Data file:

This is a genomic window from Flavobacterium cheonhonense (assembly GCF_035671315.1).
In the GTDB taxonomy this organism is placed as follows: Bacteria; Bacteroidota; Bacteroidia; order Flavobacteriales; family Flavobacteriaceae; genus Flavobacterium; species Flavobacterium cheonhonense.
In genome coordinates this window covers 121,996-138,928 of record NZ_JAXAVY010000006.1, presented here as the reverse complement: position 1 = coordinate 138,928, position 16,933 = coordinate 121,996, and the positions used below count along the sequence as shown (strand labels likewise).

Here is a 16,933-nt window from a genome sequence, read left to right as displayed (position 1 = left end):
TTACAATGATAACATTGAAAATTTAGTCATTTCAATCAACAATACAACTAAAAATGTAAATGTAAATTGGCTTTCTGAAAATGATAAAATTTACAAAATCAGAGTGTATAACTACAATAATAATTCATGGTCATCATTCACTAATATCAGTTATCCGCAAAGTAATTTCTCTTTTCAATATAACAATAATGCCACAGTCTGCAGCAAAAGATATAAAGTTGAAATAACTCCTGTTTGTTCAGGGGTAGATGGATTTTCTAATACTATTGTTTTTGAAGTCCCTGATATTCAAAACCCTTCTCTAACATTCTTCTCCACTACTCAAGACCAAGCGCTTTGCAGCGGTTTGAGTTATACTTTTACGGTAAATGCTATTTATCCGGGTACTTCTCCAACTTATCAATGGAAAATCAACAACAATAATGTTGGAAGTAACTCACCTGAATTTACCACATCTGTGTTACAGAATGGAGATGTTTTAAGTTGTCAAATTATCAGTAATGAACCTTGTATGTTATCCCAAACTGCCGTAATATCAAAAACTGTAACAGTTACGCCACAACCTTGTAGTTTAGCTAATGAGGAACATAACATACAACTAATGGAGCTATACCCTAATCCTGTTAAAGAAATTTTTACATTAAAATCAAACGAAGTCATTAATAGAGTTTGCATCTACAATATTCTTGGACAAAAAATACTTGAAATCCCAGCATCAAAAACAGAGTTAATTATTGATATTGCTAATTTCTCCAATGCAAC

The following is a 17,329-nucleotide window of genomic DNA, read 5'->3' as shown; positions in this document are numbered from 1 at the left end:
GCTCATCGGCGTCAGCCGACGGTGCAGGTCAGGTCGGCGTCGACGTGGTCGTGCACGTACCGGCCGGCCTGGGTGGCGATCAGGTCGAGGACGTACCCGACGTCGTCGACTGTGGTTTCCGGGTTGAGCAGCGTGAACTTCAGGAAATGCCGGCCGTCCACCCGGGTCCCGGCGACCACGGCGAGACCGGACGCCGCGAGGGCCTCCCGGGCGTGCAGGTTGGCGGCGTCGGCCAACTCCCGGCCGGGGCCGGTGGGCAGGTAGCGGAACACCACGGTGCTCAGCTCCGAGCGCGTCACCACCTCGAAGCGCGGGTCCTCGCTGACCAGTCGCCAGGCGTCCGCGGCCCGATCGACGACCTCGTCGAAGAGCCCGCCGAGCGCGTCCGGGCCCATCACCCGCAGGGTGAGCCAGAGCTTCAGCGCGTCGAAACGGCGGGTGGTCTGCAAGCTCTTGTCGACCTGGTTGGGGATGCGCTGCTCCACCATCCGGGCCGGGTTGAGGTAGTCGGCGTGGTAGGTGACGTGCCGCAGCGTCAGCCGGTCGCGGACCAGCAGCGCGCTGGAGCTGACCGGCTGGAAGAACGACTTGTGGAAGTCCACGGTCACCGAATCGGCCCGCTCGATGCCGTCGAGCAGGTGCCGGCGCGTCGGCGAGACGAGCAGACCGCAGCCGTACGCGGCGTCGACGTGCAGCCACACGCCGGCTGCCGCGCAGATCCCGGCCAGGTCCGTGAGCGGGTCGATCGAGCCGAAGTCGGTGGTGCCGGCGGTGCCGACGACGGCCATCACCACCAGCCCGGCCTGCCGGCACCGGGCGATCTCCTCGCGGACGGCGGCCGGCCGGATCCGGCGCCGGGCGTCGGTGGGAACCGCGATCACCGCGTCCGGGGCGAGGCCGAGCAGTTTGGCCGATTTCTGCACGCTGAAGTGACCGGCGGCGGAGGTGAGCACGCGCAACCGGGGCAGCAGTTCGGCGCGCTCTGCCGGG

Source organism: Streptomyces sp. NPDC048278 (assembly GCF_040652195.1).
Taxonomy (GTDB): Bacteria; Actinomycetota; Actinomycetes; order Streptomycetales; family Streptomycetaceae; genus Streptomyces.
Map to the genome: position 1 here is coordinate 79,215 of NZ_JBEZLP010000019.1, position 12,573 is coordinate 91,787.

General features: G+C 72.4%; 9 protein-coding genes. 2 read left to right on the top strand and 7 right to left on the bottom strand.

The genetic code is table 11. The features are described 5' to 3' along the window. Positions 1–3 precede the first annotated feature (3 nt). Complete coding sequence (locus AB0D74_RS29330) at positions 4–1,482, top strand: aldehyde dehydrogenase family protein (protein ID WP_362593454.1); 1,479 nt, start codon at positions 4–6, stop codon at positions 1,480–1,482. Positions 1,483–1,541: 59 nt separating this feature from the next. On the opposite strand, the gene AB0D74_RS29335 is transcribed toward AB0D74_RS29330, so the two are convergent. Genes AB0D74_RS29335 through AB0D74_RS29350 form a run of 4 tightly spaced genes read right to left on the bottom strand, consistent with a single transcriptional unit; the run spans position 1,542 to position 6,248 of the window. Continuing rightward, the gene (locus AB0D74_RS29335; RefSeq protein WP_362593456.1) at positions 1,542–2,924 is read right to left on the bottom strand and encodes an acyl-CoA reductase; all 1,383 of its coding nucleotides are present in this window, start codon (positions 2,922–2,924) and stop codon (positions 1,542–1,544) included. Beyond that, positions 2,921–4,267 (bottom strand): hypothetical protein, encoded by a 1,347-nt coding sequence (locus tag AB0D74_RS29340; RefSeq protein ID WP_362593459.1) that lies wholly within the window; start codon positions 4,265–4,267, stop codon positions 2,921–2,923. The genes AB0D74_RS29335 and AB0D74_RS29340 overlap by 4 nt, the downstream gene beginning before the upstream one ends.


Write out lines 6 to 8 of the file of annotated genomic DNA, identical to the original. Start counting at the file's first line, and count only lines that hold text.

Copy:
The following is a 17,329-nucleotide window of genomic DNA, read 5'->3' as shown; positions in this document are numbered from 1 at the left end:
GCTCATCGGCGTCAGCCGACGGTGCAGGTCAGGTCGGCGTCGACGTGGTCGTGCACGTACCGGCCGGCCTGGGTGGCGATCAGGTCGAGGACGTACCCGACGTCGTCGACTGTGGTTTCCGGGTTGAGCAGCGTGAACTTCAGGAAATGCCGGCCGTCCACCCGGGTCCCGGCGACCACGGCGAGACCGGACGCCGCGAGGGCCTCCCGGGCGTGCAGGTTGGCGGCGTCGGCCAACTCCCGGCCGGGGCCGGTGGGCAGGTAGCGGAACACCACGGTGCTCAGCTCCGAGCGCGTCACCACCTCGAAGCGCGGGTCCTCGCTGACCAGTCGCCAGGCGTCCGCGGCCCGATCGACGACCTCGTCGAAGAGCCCGCCGAGCGCGTCCGGGCCCATCACCCGCAGGGTGAGCCAGAGCTTCAGCGCGTCGAAACGGCGGGTGGTCTGCAAGCTCTTGTCGACCTGGTTGGGGATGCGCTGCTCCACCATCCGGGCCGGGTTGAGGTAGTCGGCGTGGTAGGTGACGTGCCGCAGCGTCAGCCGGTCGCGGACCAGCAGCGCGCTGGAGCTGACCGGCTGGAAGAACGACTTGTGGAAGTCCACGGTCACCGAATCGGCCCGCTCGATGCCGTCGAGCAGGTGCCGGCGCGTCGGCGAGACGAGCAGACCGCAGCCGTACGCGGCGTCGACGTGCAGCCACACGCCGGCTGCCGCGCAGATCCCGGCCAGGTCCGTGAGCGGGTCGATCGAGCCGAAGTCGGTGGTGCCGGCGGTGCCGACGACGGCCATCACCACCAGCCCGGCCTGCCGGCACCGGGCGATCTCCTCGCGGACGGCGGCCGGCCGGATCCGGCGCCGGGCGTCGGTGGGAACCGCGATCACCGCGTCCGGGGCGAGGCCGAGCAGTTTGGCCGATTTCTGCACGCTGAAGTGACCGGCGGCGGAGGTGAGCACGCGCAACCGGGGCAGCAGTTCGGCGCGCTCTGCCGGG

Source organism: Streptomyces sp. NPDC048278 (assembly GCF_040652195.1).